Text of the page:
Junkyard Classic: 1984 Subaru Hatchback – $146.73 Of Depreciation Per Year (For 34 Years)

1984 Subaru Hatchback

Inexpensive.  And Built To Stay That Way.  So read Subaru’s advertising tagline for all of the 1980’s and nowhere was the “Inexpensive” part more apropos than with their hatchback version of the second generation Leone (that wasn’t generally known as a Leone over here in the US).  Two things really surprised me when I saw this car in the junkyard recently.

The first was that this has been a local car all its life, as evidenced by its Dellenbach Subaru dealer sticker.  Dellenbach is still around, they also peddle Cadillac and Chevrolet in much fancier buildings on the same piece of land; until a couple of years ago, the Subaru part was tucked in a small corner of their lot (as was Suzuki but the less said about that, the better).

Even though there was a big remodel recently that resulted in a bit of an expansion, it’s still tucked in the same corner of the lot with a modernized building and an abysmally small parking and display area compared to the Chevrolet and Cadillac areas even though I would venture that Subaru is by far more profitable and drives more traffic than Cadillac does and probably more than anything but the Chevy trucks.  There certainly seem to be more people looking at Subarus than Chevrolets whenever I drive by.  Never mind the Cadillac funeral parlor…

But second and most surprising is that this is a front wheel drive model.  Yes, some of our younger readers may not even know of a time when Subaru wasn’t all AWD, all the time, but it existed (well, I guess it does again what with that BRZ sports car joint venture with Toyota thing).  I somehow mentally always flash back to “The Crying Game” when I crouch down to check the undercarriage in these situations…well, it’s really the opposite I guess but you know what I mean…

Yup, the pics don’t lie, this is missing what really makes a Subaru a Subaru.  Not that you absolutely need AWD around here, decent tires and more importantly a little common sense will get you far as long as you don’t absolutely have to be on the road no matter the weather.

$4,989.  That was the asking price from Subaru for the base Hatchback in 1984 which our subject surely represents.  How basic is that?  Actually it seems like some niceties are included.  The rear side windows seem to have a pop-out mechanism.  The bumpers are chromed steel.  The…well, that’s probably it though…

That’s pretty much the same angle as the ad.  This buyer sprang for (or the Finance Office sprung uponst him/her) a jaunty pinstripe and one of those rubber door ding protector strips.

Even though the rest of the Subaru lineup got rectangular headlights by 1982 (curiously enough in BOTH single large rectangles as well as dual small ones depending on trim level), the base Hatchback stuck with the round ones.  I always thought it made these look kind of sad.  Or sort of like an AMC Matador.  Or maybe that’s the same thing.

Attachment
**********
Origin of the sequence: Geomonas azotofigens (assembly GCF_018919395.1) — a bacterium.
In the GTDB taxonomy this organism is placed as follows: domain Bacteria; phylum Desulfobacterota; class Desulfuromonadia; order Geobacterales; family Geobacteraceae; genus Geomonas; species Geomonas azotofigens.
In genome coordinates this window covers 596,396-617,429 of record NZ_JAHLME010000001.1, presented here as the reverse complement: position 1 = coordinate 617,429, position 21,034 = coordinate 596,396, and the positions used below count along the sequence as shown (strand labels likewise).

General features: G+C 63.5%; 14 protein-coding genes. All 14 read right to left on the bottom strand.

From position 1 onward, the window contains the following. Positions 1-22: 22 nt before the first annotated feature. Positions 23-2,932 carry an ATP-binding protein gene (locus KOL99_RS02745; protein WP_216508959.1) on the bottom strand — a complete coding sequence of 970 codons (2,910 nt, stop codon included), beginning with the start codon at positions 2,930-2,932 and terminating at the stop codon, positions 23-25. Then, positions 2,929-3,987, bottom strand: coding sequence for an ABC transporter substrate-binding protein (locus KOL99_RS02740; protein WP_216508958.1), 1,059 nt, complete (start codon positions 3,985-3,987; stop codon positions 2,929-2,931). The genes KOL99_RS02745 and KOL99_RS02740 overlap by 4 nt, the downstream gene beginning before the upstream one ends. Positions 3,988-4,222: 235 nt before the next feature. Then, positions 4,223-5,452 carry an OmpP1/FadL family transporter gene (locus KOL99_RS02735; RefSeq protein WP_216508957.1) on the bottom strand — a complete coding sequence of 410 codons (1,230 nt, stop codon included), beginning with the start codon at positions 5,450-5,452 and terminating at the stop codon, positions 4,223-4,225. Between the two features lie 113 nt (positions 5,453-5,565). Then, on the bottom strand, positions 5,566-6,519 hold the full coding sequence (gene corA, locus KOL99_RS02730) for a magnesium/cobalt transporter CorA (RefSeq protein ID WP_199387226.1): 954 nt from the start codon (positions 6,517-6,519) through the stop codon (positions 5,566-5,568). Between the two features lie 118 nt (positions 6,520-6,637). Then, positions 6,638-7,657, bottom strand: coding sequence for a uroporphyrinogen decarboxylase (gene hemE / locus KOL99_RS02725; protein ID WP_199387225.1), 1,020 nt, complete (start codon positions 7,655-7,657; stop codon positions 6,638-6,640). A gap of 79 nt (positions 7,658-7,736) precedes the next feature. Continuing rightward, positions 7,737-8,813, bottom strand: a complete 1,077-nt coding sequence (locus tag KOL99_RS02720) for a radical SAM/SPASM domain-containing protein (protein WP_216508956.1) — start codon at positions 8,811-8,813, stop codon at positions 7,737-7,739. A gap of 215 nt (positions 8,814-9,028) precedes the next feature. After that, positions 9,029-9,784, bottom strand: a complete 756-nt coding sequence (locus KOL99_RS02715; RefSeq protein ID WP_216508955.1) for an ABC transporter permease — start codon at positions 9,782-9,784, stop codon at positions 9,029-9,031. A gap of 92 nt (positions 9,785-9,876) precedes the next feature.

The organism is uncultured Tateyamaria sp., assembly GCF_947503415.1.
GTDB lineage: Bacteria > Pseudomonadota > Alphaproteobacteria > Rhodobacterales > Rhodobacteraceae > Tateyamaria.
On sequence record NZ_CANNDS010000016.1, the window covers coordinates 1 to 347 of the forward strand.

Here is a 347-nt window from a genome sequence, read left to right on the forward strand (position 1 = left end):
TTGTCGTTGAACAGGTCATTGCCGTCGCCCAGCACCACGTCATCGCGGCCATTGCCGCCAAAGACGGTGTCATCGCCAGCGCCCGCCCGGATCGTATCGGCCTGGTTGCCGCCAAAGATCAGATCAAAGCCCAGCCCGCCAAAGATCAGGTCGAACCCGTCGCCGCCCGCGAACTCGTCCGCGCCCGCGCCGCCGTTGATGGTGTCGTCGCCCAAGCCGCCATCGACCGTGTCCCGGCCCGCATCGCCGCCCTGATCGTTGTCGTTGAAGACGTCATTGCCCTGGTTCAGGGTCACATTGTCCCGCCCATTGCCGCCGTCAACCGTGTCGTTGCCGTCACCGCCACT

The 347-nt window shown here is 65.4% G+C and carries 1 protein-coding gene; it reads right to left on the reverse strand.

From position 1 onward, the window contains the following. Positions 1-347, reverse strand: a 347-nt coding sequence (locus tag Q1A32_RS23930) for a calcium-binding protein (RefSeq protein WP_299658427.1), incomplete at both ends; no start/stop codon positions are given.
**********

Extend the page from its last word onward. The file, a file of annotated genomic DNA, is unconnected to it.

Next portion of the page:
The hatchback, introduced in 1979, actually continued pretty much like this all the way through 1989 (!) even though the rest of this generation bowed out after this 1984 model year and was replaced by the much squarer 3rd generation, eventually being renamed as the “Loyale” lineup.  As a side note, none of these (2nd or 3rd generation) were ever badged as “Leone”, just no badge at all, then DL, GL, GL-10 (3rd gen), and Turbo.

That’s most likely the original Bridgestone spare tire back there, soaking up the heat from the little 1.6L horizontally opposed 4-cylinder engine.  As some or most of you know, for a while I had a 1982 (I think it was a 1982) wagon of this generation and while mine may have had the 1.8L instead, it certainly was always willing to give its all for me and I never demanded less than that.  Under my tutelage I recall it turning over 200,000 miles so they can certainly be long-lived little beasts.

This one didn’t make it quite that far, calling it a day at the 188,196 mark.  Boy, could there BE less instrumentation in a car?  That’s as bare bones as it gets.  Whatever keeps the price down, I suppose.

Still, that interior looks durable.  Those seats aren’t ripped, and I’d venture any visible dirt is a newer addition, likely from its current resting place – this Subaru gave off a very strong vibe of being a cared for one-owner car.  Frameless doors, rollup windows, a very thin wheel with minimal spokes, it all helped to keep the weight down to just over 2,000 pounds.

Hold on a minute!  The buyer actually sprang for the dealer-installed air-conditioning which is surprising.  I love the little plaque on the dash that reminds everyone that “Car is equipped for installation of optional A/C.”  But the slider switch has definitely been swapped out for the A/C version, the dealers always seem to leave the little badge in place.

It’s also curious how the stereo ends up being installed so low on the console.  It seems like there is room for a bangin’ system in there but why put this little one so low?

Still, notwithstanding the likely considerable upcharge for the A/C and pinstripes but then again not taking into account any possible discounts etc, driving this for 34 years for a base price of $4,989 ends up having cost the owner far less for the purchase itself over time than most any other car I can imagine still seeing around.  Broken down as in the title, that’s just over $146 per YEAR, so about $12 per month.  Inexpensive.  And Built To Stay That Way Indeed.